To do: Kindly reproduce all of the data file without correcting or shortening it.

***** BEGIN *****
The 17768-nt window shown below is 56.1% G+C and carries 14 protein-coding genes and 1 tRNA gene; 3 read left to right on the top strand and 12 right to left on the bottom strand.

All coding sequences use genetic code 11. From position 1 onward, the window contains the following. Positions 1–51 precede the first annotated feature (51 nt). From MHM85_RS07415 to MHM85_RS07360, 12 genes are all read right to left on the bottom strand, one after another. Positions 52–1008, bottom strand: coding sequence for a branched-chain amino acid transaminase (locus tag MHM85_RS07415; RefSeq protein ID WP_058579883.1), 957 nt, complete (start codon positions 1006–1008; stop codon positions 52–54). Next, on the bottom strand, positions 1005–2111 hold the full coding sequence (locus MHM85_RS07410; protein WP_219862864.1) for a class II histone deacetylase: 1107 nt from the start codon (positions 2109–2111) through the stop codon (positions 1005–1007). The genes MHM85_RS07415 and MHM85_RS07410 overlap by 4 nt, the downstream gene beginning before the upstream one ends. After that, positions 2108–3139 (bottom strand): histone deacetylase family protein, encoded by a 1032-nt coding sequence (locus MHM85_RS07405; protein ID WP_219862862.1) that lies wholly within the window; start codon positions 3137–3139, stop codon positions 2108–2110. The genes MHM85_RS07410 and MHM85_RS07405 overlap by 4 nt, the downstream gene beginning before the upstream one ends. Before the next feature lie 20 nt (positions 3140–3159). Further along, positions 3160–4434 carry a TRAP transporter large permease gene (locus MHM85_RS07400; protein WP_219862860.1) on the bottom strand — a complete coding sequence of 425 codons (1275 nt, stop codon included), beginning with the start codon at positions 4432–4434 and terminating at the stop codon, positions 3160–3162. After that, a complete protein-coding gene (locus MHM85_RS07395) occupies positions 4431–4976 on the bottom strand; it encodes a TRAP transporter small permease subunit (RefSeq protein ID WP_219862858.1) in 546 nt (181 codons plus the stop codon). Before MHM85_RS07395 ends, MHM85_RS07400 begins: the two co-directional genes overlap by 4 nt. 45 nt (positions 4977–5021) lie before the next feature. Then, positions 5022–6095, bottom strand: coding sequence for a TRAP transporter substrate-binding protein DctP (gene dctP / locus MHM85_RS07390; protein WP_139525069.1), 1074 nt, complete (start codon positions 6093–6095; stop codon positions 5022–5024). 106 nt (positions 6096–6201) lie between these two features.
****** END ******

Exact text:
The 17768-nt window shown below is 56.1% G+C and carries 14 protein-coding genes and 1 tRNA gene; 3 read left to right on the top strand and 12 right to left on the bottom strand.

All coding sequences use genetic code 11. From position 1 onward, the window contains the following. Positions 1–51 precede the first annotated feature (51 nt). From MHM85_RS07415 to MHM85_RS07360, 12 genes are all read right to left on the bottom strand, one after another. Positions 52–1008, bottom strand: coding sequence for a branched-chain amino acid transaminase (locus tag MHM85_RS07415; RefSeq protein ID WP_058579883.1), 957 nt, complete (start codon positions 1006–1008; stop codon positions 52–54). Next, on the bottom strand, positions 1005–2111 hold the full coding sequence (locus MHM85_RS07410; protein WP_219862864.1) for a class II histone deacetylase: 1107 nt from the start codon (positions 2109–2111) through the stop codon (positions 1005–1007). The genes MHM85_RS07415 and MHM85_RS07410 overlap by 4 nt, the downstream gene beginning before the upstream one ends. After that, positions 2108–3139 (bottom strand): histone deacetylase family protein, encoded by a 1032-nt coding sequence (locus MHM85_RS07405; protein ID WP_219862862.1) that lies wholly within the window; start codon positions 3137–3139, stop codon positions 2108–2110. The genes MHM85_RS07410 and MHM85_RS07405 overlap by 4 nt, the downstream gene beginning before the upstream one ends. Before the next feature lie 20 nt (positions 3140–3159). Further along, positions 3160–4434 carry a TRAP transporter large permease gene (locus MHM85_RS07400; protein WP_219862860.1) on the bottom strand — a complete coding sequence of 425 codons (1275 nt, stop codon included), beginning with the start codon at positions 4432–4434 and terminating at the stop codon, positions 3160–3162. After that, a complete protein-coding gene (locus MHM85_RS07395) occupies positions 4431–4976 on the bottom strand; it encodes a TRAP transporter small permease subunit (RefSeq protein ID WP_219862858.1) in 546 nt (181 codons plus the stop codon). Before MHM85_RS07395 ends, MHM85_RS07400 begins: the two co-directional genes overlap by 4 nt. 45 nt (positions 4977–5021) lie before the next feature. Then, positions 5022–6095, bottom strand: coding sequence for a TRAP transporter substrate-binding protein DctP (gene dctP / locus MHM85_RS07390; protein WP_139525069.1), 1074 nt, complete (start codon positions 6093–6095; stop codon positions 5022–5024). 106 nt (positions 6096–6201) lie between these two features.